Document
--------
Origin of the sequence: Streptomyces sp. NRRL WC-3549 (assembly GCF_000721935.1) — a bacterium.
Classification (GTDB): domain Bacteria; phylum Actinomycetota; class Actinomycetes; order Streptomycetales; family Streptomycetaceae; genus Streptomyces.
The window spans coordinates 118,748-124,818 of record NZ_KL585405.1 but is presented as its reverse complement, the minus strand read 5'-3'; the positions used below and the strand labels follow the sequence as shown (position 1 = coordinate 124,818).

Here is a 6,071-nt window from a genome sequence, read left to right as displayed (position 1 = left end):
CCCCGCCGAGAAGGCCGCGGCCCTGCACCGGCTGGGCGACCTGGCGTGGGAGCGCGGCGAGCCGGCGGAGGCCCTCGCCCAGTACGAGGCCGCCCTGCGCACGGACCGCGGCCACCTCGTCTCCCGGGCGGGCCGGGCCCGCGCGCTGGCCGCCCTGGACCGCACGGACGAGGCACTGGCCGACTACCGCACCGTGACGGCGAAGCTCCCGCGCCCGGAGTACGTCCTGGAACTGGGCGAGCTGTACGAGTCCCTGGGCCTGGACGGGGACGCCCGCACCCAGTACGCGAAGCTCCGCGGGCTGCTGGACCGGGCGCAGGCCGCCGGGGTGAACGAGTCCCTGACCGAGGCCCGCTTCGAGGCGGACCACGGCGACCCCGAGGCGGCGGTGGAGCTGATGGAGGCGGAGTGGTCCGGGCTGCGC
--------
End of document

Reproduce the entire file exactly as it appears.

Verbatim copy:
Origin of the sequence: Streptomyces sp. NRRL WC-3549 (assembly GCF_000721935.1) — a bacterium.
Classification (GTDB): domain Bacteria; phylum Actinomycetota; class Actinomycetes; order Streptomycetales; family Streptomycetaceae; genus Streptomyces.
The window spans coordinates 118,748-124,818 of record NZ_KL585405.1 but is presented as its reverse complement, the minus strand read 5'-3'; the positions used below and the strand labels follow the sequence as shown (position 1 = coordinate 124,818).

Here is a 6,071-nt window from a genome sequence, read left to right as displayed (position 1 = left end):
CCCCGCCGAGAAGGCCGCGGCCCTGCACCGGCTGGGCGACCTGGCGTGGGAGCGCGGCGAGCCGGCGGAGGCCCTCGCCCAGTACGAGGCCGCCCTGCGCACGGACCGCGGCCACCTCGTCTCCCGGGCGGGCCGGGCCCGCGCGCTGGCCGCCCTGGACCGCACGGACGAGGCACTGGCCGACTACCGCACCGTGACGGCGAAGCTCCCGCGCCCGGAGTACGTCCTGGAACTGGGCGAGCTGTACGAGTCCCTGGGCCTGGACGGGGACGCCCGCACCCAGTACGCGAAGCTCCGCGGGCTGCTGGACCGGGCGCAGGCCGCCGGGGTGAACGAGTCCCTGACCGAGGCCCGCTTCGAGGCGGACCACGGCGACCCCGAGGCGGCGGTGGAGCTGATGGAGGCGGAGTGGTCCGGGCTGCGC